> >in most cases, demand a refund for service to date.
>
> You may be right about enforcing that in the USA (is it an FCC thing?),
> but it won't fly in most other places.
>
> >Admittedly, I'm not over-fussed about email on my phone and I don't use
> >a tether device at this point.
>
> The 3G I'm discussing is a dongle intended for general access.
>
> >I mostly expect 3G and 4G networks to be broken internet anyway. I was
> >more speaking in terms of land-line providers.
>
> Apparently there are something like three times as many people with
> mobile phones in the world, as with Internet access. And a lot of
> network expansion is expected to be based on mobile connectivity as a
> result.
> --
> Roland Perry
>
>
>
> ------------------------------
>
> Message: 8
> Date: Sun, 06 Feb 2011 09:49:12 -0800
> From: Joel Jaeggli <joelja at bogus.com>
> Subject: Re: What's really needed is a routing slot market
> To: John Curran <jcurran at istaff.org>
> Cc: NANOG list <nanog at nanog.org>
> Message-ID: <4D4EDF18.3000207 at bogus.com>
> Content-Type: text/plain; charset=ISO-8859-1
>
> On 2/6/11 9:32 AM, John Curran wrote:
> > One hopes that the costs of consuming routing table slots creates
> > backpressure to discourage needless use, and that the royalities
> > receive offset the costs of carrying any additional routing table
> > slots.
> >
> > Note that our present system lacks both consistent backpressure on
> > consumption of routing table slots and compensation for carrying
> > additional routes.
>
> The costs of carrying routes is unevenly distributed. when I have to
> carry 2 million routes in my fib on few hundred 120Gb/s line cards it's
> a bit different than someone with a software router who just has to make
> sure they have 4GB of ram...
>
> That has very attractive properties along some dimensions. e.g. the cost
> at the margin of connecting a new participant to the internet is rather
> low.
>
>
>
>
> ------------------------------
>
> Message: 9
> Date: Sun, 6 Feb 2011 17:49:28 +0000
> From: Roland Perry <lists at internetpolicyagency.com>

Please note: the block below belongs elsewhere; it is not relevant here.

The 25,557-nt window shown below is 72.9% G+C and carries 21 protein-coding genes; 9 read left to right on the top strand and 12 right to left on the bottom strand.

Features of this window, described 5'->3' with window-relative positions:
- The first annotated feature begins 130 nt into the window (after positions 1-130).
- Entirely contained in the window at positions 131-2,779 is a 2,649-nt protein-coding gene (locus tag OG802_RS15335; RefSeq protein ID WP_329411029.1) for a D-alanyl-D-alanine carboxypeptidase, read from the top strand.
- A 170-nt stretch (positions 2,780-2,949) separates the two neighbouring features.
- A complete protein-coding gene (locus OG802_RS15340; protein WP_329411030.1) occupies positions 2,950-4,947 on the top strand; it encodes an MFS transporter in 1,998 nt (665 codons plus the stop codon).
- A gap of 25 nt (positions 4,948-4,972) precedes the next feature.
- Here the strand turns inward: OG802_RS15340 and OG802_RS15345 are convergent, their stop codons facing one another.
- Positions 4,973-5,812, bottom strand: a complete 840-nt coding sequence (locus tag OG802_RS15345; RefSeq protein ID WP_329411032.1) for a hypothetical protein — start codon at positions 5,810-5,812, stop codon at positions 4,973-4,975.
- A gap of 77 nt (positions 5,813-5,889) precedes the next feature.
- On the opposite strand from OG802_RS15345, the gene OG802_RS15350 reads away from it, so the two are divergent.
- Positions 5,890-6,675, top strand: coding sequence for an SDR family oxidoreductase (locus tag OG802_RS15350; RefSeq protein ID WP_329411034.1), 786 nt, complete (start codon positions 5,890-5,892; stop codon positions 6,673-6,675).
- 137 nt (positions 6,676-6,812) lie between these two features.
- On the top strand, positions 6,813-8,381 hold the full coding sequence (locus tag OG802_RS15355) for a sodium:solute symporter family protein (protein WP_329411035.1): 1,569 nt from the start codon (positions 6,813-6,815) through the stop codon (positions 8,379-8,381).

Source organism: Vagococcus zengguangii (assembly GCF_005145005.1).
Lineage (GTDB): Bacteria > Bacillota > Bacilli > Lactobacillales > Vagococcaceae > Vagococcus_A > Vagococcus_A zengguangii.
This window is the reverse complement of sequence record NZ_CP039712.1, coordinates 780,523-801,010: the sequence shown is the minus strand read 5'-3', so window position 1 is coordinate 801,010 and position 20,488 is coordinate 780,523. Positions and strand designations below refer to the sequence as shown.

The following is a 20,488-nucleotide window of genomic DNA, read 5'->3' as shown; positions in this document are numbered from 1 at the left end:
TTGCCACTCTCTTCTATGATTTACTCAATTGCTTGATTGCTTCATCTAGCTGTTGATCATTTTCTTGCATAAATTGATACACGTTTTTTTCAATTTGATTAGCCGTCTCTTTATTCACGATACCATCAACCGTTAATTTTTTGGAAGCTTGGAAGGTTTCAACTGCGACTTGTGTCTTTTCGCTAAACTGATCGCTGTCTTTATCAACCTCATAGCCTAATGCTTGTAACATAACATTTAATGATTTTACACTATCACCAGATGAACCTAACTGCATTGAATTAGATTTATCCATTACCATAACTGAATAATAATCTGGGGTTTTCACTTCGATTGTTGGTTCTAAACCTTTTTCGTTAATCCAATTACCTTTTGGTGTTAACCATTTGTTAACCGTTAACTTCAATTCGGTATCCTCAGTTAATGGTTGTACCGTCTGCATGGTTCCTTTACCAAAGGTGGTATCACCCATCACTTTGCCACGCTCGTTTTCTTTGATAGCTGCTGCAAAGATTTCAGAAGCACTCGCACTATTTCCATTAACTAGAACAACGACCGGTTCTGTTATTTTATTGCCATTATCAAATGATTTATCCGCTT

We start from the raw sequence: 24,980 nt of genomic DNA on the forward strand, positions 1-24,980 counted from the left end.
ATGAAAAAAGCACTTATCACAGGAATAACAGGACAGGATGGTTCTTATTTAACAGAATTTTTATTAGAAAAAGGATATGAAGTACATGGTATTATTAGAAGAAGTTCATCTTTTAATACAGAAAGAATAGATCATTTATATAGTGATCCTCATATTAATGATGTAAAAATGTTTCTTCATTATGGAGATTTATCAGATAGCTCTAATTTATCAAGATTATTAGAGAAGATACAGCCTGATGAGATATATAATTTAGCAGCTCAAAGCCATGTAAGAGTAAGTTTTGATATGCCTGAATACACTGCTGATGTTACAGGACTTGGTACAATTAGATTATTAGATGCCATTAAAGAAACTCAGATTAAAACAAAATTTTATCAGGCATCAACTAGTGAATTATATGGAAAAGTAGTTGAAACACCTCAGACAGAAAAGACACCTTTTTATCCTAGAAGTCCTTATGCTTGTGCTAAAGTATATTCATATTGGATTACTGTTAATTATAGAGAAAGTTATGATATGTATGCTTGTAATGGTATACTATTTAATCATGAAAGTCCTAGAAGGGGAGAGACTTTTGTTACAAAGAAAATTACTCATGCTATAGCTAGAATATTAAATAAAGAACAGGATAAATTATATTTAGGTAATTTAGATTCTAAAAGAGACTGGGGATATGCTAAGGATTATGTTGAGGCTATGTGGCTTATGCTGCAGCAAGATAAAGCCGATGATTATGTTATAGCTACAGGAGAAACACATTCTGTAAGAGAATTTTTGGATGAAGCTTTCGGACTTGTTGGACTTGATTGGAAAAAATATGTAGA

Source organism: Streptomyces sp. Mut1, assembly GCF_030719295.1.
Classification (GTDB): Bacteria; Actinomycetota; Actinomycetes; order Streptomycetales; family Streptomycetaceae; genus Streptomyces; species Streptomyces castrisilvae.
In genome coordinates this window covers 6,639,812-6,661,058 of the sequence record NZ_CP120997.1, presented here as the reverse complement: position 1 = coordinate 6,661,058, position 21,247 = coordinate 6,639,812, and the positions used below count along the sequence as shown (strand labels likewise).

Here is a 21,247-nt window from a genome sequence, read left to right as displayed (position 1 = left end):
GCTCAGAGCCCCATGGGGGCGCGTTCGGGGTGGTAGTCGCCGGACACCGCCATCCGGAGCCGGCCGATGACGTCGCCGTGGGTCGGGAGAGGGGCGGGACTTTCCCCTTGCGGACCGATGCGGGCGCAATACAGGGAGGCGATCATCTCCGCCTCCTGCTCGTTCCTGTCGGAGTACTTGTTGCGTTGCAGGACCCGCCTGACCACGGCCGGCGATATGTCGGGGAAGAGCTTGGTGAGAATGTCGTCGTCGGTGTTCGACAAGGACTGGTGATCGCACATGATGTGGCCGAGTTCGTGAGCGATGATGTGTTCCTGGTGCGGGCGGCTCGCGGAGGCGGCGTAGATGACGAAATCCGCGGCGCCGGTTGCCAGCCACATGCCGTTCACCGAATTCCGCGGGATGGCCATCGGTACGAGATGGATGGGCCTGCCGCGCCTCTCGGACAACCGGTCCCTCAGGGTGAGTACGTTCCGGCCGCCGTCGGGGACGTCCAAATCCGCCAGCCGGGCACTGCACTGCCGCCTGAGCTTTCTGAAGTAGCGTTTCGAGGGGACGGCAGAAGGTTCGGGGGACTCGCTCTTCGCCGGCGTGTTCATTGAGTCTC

> Subject: Re: quietly....
> To: nanog at nanog.org
> Message-ID: <5iyXqtbo8tTNFAyd at perry.co.uk>
> Content-Type: text/plain;charset=us-ascii;format=flowed
>
> In article <20110205131510.BE13E9B5167 at drugs.dv.isc.org>, Mark Andrews
> <marka at isc.org> writes
> >> And when my vendor is Sipura, or Sony[1], how does an individual small
> >> enterprise attract their attention and get the features added?
> >
> >You return the equipment as not suitable for the advertised purpose
> >and demand your money back.  Renumbering is expected to occur with
> >IPv6, part of renumbering is getting the name to address mappings
> >right.  With DHCP the DHCP server normally does it.  With SLAAC the
> >host has to do it as there is no other choice.
> >
> >Here in Australia it is Repair/Replace/Refund if the product purchased
> >is faulty.  That applies to all products.  If the milk is off when
> >we get home we go back and get it replaced and if the store is out
> >of stock we get a refund.  I've returned and had replaced plenty
> >of stuff over the years.
>
> I think you are just confirming my view that moving from IPv4 to IPv6
> will involve more than the ISP doing some magic that's transparent to
> the majority of users. And good luck returning a 3 year old PS/3 for a
> refund on the basis it doesn't support IPv6.
> --
> Roland Perry
>
>
>
> ------------------------------
>
> Message: 10
> Date: Sun, 6 Feb 2011 10:17:00 -0800
> From: Owen DeLong <owen at delong.com>
> Subject: Re: quietly....
> To: Roland Perry <lists at internetpolicyagency.com>
> Cc: nanog at nanog.org
> Message-ID: <BC37A5F0-78DE-4881-B649-0D42610BE7BF at delong.com>
> Content-Type: text/plain; charset=us-ascii
>
>
> On Feb 6, 2011, at 9:49 AM, Roland Perry wrote:
>
> > In article <20110205131510.BE13E9B5167 at drugs.dv.isc.org>, Mark Andrews <
> marka at isc.org> writes
> >>> And when my vendor is Sipura, or Sony[1], how does an individual small
> >>> enterprise attract their attention and get the features added?
> >>
> >> You return the equipment as not suitable for the advertised purpose
> >> and demand your money back.  Renumbering is expected to occur with
> >> IPv6, part of renumbering is getting the name to address mappings
> >> right.  With DHCP the DHCP server normally does it.  With SLAAC the
> >> host has to do it as there is no other choice.
> >>
> >> Here in Australia it is Repair/Replace/Refund if the product purchased
> >> is faulty.  That applies to all products.  If the milk is off when
> >> we get home we go back and get it replaced and if the store is out
> >> of stock we get a refund.  I've returned and had replaced plenty
> >> of stuff over the years.
> >
> > I think you are just confirming my view that moving from IPv4 to IPv6
> will involve more than the ISP doing some magic that's transparent to the
> majority of users. And good luck returning a 3 year old PS/3 for a refund on
> the basis it doesn't support IPv6.
> > --
> > Roland Perry
>
> I'm pretty sure the PS3 will get resolved through a software update.
>
> Yes, there will be user-visible disruptions in this transition.
>
> No, it can't be 100% magic on the part of the service provider.
>
> It still has to happen. There is no viable alternative.
>
> Owen
>
>
>
>
> ------------------------------
>
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> End of NANOG Digest, Vol 37, Issue 93
> *************************************
>



-- 

Rudi Daniel